All prior art in the field concerned comprises independent lighting sources (usually overhead lights), hand operated aspiration tubes and syringes, and independent irrigation tubes. In one instance there has been an attempt to combine the irrigation and aspiration functions in one instrument. There has been no art wherein the illumination can or has been brought in for purposes of improved observation and exposure and visibility. Such prior art will be described in more detail in the description of the prior art and in the summary which follow.

In effect there is no prior art as to the present invention. This is the first time a method and instrument for performing the method has been conceived wherein one person can simultaneously perform the three functions (irrigation, aspiration and illumination) with a single, one hand, instrument.

SUMMARY OF THE INVENTION

In many surgical procedures (for example and without limitation, vascular surgery, oral surgery, and the like) it is most important (and difficult) to provide adequate lighting at the surgical site. Until my invention it has been customary to provide large overhead lights in surgical rooms. On occasion some surgeons or assistants may carry auxilliary lights of one type or another to attempt to improve lighting at the exact position of surgery. In this type of lighting, shadows and the like are a problem due to interference with the light path by the persons and instruments and equipment being used.

Another important function during many surgical procedures is the irrigation of the surgical area with various fluids. It has been customary until now to use hand-held syringes, filled by a nurse or other surgical assistant, and to irrigate by squeezing the syringe bulb. This has many problems including, among others, the necessity for a surgical assistant to spend much time filling the syringes, delay in irrigating when desired, inaccurate pressure control of the irrigation fluid, and the like.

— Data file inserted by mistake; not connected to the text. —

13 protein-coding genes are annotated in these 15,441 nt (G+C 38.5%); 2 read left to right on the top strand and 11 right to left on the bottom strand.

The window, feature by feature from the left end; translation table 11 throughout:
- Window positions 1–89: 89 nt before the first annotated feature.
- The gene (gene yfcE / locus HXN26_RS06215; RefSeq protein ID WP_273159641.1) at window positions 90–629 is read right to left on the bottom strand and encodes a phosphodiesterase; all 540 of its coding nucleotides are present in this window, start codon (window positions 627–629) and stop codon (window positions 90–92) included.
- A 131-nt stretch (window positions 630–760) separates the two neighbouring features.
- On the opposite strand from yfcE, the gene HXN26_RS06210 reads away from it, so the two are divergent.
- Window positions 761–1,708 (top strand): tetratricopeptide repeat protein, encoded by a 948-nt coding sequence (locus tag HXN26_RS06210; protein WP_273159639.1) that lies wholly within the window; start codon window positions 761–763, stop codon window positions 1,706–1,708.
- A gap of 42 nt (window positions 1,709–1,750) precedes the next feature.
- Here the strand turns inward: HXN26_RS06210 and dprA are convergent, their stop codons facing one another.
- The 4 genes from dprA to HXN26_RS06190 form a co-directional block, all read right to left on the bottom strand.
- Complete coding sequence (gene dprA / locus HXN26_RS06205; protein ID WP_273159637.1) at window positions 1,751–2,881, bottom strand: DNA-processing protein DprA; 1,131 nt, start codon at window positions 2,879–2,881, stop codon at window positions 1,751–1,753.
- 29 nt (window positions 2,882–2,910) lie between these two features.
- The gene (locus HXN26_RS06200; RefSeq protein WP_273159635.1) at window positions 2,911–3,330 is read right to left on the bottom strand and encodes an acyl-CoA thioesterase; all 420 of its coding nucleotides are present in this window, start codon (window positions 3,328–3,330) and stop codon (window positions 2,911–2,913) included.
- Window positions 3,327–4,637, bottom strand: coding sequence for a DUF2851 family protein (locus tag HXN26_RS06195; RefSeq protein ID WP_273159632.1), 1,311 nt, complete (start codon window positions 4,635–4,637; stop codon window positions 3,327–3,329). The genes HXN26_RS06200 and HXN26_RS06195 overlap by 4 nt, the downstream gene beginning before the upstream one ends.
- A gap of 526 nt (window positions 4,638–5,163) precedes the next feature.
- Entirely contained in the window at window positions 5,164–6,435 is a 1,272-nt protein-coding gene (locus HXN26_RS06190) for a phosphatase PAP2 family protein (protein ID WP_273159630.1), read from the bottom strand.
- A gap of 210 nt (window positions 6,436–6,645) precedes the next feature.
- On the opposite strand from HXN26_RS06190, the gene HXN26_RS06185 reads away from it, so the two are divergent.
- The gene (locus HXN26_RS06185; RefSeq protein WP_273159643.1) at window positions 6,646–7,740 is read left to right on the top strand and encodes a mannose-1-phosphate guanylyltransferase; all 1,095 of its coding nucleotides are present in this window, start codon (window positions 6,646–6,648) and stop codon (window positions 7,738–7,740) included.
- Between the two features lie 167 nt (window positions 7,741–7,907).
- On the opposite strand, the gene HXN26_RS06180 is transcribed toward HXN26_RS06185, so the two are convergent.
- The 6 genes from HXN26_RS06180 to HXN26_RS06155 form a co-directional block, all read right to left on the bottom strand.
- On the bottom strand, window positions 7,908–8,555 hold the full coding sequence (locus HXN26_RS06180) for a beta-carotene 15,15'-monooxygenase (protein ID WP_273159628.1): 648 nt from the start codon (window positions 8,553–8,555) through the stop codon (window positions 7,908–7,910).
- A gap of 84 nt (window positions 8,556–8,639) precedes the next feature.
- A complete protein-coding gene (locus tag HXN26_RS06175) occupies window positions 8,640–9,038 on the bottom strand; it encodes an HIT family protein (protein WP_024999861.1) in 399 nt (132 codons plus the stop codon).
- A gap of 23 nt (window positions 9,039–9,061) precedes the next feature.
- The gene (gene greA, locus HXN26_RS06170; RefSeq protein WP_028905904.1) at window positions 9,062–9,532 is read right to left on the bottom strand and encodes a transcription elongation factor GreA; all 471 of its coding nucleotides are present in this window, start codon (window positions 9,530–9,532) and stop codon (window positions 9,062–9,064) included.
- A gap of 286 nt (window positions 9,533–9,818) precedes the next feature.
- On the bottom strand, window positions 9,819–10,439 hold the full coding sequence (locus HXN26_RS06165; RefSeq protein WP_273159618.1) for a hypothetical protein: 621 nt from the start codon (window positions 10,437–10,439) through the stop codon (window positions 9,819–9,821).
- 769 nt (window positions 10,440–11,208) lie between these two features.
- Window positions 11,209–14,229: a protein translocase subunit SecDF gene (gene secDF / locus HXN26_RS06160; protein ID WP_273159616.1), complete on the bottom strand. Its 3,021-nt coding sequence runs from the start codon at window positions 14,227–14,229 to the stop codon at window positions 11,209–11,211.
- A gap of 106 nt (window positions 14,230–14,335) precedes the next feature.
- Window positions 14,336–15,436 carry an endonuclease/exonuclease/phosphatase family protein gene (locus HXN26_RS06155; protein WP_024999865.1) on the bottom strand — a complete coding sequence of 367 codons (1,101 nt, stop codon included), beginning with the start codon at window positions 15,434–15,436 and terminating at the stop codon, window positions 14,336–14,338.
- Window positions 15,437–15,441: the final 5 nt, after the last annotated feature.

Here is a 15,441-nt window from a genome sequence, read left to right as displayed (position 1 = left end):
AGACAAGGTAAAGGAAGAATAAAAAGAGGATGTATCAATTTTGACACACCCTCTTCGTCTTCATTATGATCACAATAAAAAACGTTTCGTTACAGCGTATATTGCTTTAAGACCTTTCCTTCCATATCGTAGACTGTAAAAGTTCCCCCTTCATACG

Still one more critical surgical function is the function of aspiration of fluids, small particles of material, and the like from the surgical area. In this function an aspiration tube is handled by one of the surgical team and the various materials are drawn by suction into the tube and away from the surgical area by a vacuum through the aspiration tube. It is extremely important that this function be performed effectively.

The three functions, irrigation, aspiration and illumination, when performed independently (as they always have until my invention) can actually interfere with one another and cause delays in the surgery.

I have studied this problem and have now conceived and developed a new and improved method (and apparatus) for the cooperative, simultaneous and combined performing of the three surgical functions of irrigation, aspiration and illumination of surgical areas. At the same time, my method allows for independent operation of the functions for periods of time if desired without interference with the surgical procedures or operation of the other functions.

I have been able to achieve the much desired and sought after result of greatly increased exposure and visibility of the area of the operation by the combination of these three functions of irrigation, aspiration, and illumination, all directed precisely to the area where such visibility and exposure is most necessary and is usually most lacking.

In perfecting this invention I have developed a small single hand-held instrument through which lighting is provided to an instrument tip by means of a light channel which can take many forms, such as glass fiber optics, light conducting plastics, and the like. Cooperative with the light directing source is an aspiration tip connected to an aspiration device. Further, an irrigation tip is provided cooperative with the light source and aspiration tip so that the three functions all operate through the one instrument and without interference with each other as the functions are activated during surgery at the actual site of the surgery. The aspiration is controlled by a one-finger control (preferably a bleed hole for the vacuum). The irrigation is controlled through the same instrument by means of a simple pinch valve or the like to the irrigation line which is under a constant controlled pressure. The illumination is normally constant, playing about the aspiration and irrigation points.